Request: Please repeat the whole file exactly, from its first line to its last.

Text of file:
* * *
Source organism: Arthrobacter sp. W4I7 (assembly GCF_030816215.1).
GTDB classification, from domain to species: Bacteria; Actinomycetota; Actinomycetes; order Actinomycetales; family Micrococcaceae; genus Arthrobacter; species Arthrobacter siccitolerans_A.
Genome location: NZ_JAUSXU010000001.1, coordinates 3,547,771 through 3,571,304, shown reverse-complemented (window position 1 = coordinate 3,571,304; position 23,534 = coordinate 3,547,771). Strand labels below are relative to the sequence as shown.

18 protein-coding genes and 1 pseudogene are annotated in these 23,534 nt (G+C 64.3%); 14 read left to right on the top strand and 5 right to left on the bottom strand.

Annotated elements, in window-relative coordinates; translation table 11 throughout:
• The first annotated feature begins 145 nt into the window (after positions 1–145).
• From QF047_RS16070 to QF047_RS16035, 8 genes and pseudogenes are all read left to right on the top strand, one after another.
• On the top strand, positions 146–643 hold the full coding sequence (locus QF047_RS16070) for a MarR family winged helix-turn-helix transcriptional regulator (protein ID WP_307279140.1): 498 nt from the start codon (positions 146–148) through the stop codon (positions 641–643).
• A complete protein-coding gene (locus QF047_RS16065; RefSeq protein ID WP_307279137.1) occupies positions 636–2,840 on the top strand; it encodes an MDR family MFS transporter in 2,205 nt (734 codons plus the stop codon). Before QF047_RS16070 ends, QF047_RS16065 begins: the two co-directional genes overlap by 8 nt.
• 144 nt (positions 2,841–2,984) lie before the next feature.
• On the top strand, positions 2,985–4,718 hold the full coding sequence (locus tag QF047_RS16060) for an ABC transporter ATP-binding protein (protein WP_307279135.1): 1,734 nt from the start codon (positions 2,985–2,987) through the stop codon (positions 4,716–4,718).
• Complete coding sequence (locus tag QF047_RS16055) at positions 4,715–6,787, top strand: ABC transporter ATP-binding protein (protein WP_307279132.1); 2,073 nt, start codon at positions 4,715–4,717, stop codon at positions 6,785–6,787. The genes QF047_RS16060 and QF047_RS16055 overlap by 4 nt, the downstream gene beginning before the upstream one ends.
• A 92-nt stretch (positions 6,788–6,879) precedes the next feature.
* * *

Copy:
Source organism: Arthrobacter sp. W4I7 (assembly GCF_030816215.1).
GTDB classification, from domain to species: Bacteria; Actinomycetota; Actinomycetes; order Actinomycetales; family Micrococcaceae; genus Arthrobacter; species Arthrobacter siccitolerans_A.
Genome location: NZ_JAUSXU010000001.1, coordinates 3,547,771 through 3,571,304, shown reverse-complemented (window position 1 = coordinate 3,571,304; position 23,534 = coordinate 3,547,771). Strand labels below are relative to the sequence as shown.

18 protein-coding genes and 1 pseudogene are annotated in these 23,534 nt (G+C 64.3%); 14 read left to right on the top strand and 5 right to left on the bottom strand.

Annotated elements, in window-relative coordinates; translation table 11 throughout:
• The first annotated feature begins 145 nt into the window (after positions 1–145).
• From QF047_RS16070 to QF047_RS16035, 8 genes and pseudogenes are all read left to right on the top strand, one after another.
• On the top strand, positions 146–643 hold the full coding sequence (locus QF047_RS16070) for a MarR family winged helix-turn-helix transcriptional regulator (protein ID WP_307279140.1): 498 nt from the start codon (positions 146–148) through the stop codon (positions 641–643).
• A complete protein-coding gene (locus QF047_RS16065; RefSeq protein ID WP_307279137.1) occupies positions 636–2,840 on the top strand; it encodes an MDR family MFS transporter in 2,205 nt (734 codons plus the stop codon). Before QF047_RS16070 ends, QF047_RS16065 begins: the two co-directional genes overlap by 8 nt.
• 144 nt (positions 2,841–2,984) lie before the next feature.
• On the top strand, positions 2,985–4,718 hold the full coding sequence (locus tag QF047_RS16060) for an ABC transporter ATP-binding protein (protein WP_307279135.1): 1,734 nt from the start codon (positions 2,985–2,987) through the stop codon (positions 4,716–4,718).
• Complete coding sequence (locus tag QF047_RS16055) at positions 4,715–6,787, top strand: ABC transporter ATP-binding protein (protein WP_307279132.1); 2,073 nt, start codon at positions 4,715–4,717, stop codon at positions 6,785–6,787. The genes QF047_RS16060 and QF047_RS16055 overlap by 4 nt, the downstream gene beginning before the upstream one ends.
• A 92-nt stretch (positions 6,788–6,879) precedes the next feature.